Wales politics

Law Commission aims to repeal ancient London-Holyhead turnpike measure

Menai Bridge
Image caption A bridge across the Menai was proposed as part of plans to speed up the three-day journey from London to Holyhead in the 19th century

Obscure 19th Century turnpike laws relating to the road between Anglesey and London may finally be repealed.

The Law Commission wants to get rid of obsolete measures, including provision for highway building and repair between the capital and Holyhead.

Tolls under the turnpike legislation continued to be charged on parts of these roads until 1895.

The commission says removing such "statutory dead wood" would make the law "more intelligible".

Turnpike roads were ones on which tolls were paid, and were named after the frame of pikes that could be turned to allow horses through.

Ironically, these proposals are made as the UK government contemplates whether toll roads are the future for the country's creaking transport infrastructure.

The origins of the road between London and Holyhead predate the Roman occupation of Britain.

By the early 19th Century the three-day travelling time was deemed excessive and in 1810 Thomas Telford presented Parliament with his plan to rebuild the 260-mile route.

The plans included building the Menai and Conwy suspension bridges. In 1815 Parliament approved his plans and passed legislation that granted £20,000 for the repair and rebuilding of the road. The work was completed by 1826.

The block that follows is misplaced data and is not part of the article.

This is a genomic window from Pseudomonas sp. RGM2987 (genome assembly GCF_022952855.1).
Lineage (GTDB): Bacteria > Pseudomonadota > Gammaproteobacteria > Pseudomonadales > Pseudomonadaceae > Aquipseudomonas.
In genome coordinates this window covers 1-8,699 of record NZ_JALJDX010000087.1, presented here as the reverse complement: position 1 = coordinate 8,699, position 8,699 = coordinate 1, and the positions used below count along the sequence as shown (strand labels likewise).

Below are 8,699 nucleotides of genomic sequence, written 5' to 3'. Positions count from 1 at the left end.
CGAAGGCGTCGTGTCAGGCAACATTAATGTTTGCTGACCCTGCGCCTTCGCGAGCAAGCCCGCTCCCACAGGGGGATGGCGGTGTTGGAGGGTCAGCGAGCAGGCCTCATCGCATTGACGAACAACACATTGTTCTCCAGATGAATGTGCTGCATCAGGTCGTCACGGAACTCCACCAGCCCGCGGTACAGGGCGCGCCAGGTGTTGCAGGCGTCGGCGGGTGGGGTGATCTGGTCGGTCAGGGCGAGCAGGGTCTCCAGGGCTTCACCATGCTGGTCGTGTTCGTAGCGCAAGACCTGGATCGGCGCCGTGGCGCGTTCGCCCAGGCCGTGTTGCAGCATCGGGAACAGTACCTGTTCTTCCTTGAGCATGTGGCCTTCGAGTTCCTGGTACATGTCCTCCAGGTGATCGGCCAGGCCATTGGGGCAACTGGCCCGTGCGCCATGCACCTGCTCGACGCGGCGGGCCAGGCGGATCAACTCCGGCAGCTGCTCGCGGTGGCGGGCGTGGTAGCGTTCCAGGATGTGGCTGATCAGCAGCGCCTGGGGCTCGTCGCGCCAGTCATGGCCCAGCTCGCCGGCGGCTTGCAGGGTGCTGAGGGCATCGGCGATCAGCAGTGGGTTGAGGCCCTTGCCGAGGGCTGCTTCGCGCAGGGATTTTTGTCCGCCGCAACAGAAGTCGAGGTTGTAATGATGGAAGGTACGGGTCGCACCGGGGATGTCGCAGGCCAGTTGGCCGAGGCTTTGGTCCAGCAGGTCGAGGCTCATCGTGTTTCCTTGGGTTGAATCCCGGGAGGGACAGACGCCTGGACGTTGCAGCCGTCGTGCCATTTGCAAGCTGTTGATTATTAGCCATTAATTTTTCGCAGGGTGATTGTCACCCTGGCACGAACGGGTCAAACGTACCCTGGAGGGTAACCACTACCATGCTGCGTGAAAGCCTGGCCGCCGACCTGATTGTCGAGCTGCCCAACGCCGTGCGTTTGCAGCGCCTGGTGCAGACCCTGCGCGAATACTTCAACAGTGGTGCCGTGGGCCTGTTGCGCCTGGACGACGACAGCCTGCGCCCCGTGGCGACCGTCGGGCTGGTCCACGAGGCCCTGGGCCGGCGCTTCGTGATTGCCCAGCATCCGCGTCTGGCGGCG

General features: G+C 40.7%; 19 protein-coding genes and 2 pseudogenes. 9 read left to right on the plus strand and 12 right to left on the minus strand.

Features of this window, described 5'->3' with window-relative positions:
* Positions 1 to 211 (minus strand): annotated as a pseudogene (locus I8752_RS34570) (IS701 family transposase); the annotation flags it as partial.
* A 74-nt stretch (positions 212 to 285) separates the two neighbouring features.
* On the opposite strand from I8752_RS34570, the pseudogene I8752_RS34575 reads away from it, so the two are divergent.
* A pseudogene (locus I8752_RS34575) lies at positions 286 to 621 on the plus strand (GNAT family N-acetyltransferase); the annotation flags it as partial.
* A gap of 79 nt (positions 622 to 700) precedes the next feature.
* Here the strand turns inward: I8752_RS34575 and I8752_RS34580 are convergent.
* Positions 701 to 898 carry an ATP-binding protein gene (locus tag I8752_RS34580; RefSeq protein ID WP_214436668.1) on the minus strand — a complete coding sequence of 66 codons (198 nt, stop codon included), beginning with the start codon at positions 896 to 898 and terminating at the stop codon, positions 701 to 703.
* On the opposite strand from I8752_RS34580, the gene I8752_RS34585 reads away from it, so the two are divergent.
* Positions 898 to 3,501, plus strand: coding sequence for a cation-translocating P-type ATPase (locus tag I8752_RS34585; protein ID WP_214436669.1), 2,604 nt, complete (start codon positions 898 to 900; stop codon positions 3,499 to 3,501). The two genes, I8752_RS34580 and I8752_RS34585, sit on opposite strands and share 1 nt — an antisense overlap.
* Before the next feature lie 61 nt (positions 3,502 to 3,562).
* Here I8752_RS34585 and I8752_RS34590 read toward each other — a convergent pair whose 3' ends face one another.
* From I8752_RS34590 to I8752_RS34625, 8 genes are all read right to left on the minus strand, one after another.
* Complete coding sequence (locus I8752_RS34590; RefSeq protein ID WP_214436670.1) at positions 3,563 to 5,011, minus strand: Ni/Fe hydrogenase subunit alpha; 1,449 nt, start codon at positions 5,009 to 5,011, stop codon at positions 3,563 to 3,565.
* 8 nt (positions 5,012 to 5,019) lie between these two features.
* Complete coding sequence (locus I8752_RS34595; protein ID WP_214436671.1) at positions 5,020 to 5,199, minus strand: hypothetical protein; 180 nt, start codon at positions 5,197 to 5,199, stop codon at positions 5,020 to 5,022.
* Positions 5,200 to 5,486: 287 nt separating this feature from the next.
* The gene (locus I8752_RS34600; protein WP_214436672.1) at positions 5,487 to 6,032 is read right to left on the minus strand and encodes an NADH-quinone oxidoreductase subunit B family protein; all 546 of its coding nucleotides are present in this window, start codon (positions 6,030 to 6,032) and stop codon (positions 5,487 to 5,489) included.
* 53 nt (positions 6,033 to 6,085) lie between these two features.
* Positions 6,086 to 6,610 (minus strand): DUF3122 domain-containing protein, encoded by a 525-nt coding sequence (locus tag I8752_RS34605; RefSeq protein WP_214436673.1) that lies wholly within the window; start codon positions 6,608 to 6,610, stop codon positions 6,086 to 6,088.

The London-Holyhead turnpike laws are among several similar pieces of obsolete legislation which have expired but remain on the statute book.

'Great achievement'

In areport, the Law Commission is now proposing such dead laws be formally repealed because they no longer have any effect.

Sir James Munby, chairman of the Law Commission for England and Wales, said: "Getting rid of statutory dead wood helps to simplify and modernise our law, making it more intelligible.

"It saves time and costs for lawyers and others who need to know what the law actually is, and makes it easier for citizens to access justice."

According to the commission, the Statute Law (Repeals) Bill, which is expected to be introduced this summer, is the largest it has ever produced.

Sir James added: "This report and draft bill are a great achievement for the Law Commission. We are committed to ridding the statute book of meaningless provisions from days gone by and making sure our laws are relevant to the modern world."

It will repeal 817 whole acts and part repeal 50 other acts. The Bill covers a diverse range of subjects, from poor relief and lotteries to turnpikes and Indian railways.

The earliest repeal is from around 1322 (Statutes of the Exchequer) and the latest is part of the Taxation (International and Other Provisions) Act 2010.

Among the other provisions it will repeal is for a "Court of Requests" established by statute in 1809 for the then counties of Glamorgan, Brecon and Monmouth.

It enabled tradespeople to recover small debts of up to £5. Although it ceased to operate in 1834, the legislation creating it was only repealed in mid Glamorgan, leaving it in operation for the remaining portion of the three original counties.

On that basis, the commission argues, it should be repealed.

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